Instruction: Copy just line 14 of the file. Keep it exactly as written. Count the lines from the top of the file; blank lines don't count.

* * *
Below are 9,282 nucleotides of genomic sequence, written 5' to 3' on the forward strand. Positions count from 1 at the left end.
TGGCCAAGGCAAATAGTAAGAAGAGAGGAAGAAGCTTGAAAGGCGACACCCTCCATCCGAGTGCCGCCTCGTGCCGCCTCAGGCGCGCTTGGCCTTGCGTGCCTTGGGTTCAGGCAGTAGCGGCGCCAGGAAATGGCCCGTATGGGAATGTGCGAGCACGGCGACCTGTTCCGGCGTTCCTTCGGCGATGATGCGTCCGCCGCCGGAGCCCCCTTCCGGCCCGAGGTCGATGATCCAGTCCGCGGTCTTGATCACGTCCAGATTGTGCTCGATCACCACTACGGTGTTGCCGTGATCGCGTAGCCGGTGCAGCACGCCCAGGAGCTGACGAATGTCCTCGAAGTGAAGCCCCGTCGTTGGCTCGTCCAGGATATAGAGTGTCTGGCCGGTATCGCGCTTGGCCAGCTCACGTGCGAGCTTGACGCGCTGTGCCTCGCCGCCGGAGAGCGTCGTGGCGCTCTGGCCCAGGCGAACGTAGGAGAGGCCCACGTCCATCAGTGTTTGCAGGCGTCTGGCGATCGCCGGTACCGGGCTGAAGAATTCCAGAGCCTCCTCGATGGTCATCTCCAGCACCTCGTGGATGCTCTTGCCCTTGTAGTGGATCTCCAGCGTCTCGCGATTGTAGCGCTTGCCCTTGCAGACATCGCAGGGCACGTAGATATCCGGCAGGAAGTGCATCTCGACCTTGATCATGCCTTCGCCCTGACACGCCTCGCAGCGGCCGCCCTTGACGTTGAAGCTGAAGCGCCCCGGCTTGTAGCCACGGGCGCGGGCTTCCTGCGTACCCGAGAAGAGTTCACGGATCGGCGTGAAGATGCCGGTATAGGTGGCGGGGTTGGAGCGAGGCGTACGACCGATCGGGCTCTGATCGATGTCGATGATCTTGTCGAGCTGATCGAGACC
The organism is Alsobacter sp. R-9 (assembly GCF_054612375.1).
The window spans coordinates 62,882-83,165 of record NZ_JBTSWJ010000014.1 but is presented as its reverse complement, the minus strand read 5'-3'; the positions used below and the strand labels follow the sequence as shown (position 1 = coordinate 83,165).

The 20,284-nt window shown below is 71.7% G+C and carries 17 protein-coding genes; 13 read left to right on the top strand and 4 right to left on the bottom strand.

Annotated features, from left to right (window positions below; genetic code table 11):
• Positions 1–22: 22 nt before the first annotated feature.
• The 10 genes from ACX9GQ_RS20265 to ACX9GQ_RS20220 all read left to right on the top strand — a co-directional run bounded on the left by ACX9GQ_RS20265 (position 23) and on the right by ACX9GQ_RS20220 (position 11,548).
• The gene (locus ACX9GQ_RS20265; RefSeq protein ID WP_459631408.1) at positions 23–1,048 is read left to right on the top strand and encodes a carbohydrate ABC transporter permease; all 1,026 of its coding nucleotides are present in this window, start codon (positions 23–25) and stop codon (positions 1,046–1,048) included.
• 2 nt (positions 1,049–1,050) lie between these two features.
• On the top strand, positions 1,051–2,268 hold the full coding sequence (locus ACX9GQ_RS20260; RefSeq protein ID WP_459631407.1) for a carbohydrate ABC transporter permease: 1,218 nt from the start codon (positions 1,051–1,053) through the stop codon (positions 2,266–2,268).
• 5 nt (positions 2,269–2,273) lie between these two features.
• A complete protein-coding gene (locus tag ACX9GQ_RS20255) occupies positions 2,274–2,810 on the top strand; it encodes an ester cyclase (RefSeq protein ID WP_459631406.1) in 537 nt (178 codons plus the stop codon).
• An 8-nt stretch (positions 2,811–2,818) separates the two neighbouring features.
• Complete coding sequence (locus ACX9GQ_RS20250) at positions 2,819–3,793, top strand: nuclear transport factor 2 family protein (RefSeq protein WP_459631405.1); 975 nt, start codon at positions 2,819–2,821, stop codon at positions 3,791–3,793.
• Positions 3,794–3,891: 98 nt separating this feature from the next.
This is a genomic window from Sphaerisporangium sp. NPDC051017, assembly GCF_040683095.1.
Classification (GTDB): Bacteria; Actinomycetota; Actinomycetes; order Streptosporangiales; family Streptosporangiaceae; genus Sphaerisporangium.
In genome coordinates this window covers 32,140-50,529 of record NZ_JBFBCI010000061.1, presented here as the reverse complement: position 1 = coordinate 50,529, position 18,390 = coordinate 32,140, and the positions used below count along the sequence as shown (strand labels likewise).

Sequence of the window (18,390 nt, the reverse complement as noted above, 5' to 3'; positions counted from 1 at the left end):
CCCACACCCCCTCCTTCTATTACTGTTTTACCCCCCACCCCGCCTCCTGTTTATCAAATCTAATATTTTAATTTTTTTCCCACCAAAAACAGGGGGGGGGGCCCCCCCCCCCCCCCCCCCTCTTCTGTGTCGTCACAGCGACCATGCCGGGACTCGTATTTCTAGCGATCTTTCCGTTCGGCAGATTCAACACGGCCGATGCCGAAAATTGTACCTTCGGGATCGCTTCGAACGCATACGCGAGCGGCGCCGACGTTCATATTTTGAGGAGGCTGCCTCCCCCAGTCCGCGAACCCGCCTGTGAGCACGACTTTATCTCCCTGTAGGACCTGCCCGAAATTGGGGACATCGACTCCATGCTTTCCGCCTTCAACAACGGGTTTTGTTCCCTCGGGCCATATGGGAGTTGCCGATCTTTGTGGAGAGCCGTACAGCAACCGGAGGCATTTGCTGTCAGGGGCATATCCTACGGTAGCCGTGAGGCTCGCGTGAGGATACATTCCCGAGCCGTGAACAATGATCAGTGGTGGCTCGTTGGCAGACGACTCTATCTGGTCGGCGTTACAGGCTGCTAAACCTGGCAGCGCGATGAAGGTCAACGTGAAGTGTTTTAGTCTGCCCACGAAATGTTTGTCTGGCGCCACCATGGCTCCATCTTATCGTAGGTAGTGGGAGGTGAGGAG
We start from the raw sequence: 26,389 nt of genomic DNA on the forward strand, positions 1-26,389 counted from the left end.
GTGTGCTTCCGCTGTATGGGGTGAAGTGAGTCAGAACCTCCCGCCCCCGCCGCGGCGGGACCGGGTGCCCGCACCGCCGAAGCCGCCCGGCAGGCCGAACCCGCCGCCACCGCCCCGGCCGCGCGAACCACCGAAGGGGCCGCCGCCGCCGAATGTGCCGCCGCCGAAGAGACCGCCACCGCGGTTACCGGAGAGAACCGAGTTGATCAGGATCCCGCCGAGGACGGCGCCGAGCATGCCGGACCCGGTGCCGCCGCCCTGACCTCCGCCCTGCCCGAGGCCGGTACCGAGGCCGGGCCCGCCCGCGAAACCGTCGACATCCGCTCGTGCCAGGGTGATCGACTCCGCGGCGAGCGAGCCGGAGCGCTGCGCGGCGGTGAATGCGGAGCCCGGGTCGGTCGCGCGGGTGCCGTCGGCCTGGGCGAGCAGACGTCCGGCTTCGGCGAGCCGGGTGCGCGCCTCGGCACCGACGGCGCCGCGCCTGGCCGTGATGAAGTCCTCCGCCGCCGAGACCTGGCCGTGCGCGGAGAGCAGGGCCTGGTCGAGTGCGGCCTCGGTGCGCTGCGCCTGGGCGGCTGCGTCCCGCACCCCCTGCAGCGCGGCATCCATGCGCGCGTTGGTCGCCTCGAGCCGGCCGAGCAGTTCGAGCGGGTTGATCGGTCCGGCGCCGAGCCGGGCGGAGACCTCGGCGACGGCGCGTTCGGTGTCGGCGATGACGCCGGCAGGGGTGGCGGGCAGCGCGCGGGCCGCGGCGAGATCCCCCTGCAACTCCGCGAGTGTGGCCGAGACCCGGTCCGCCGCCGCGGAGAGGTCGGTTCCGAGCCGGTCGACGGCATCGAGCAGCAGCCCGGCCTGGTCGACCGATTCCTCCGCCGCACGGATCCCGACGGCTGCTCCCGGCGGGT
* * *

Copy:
• An 8-nt stretch (positions 2,811–2,818) separates the two neighbouring features.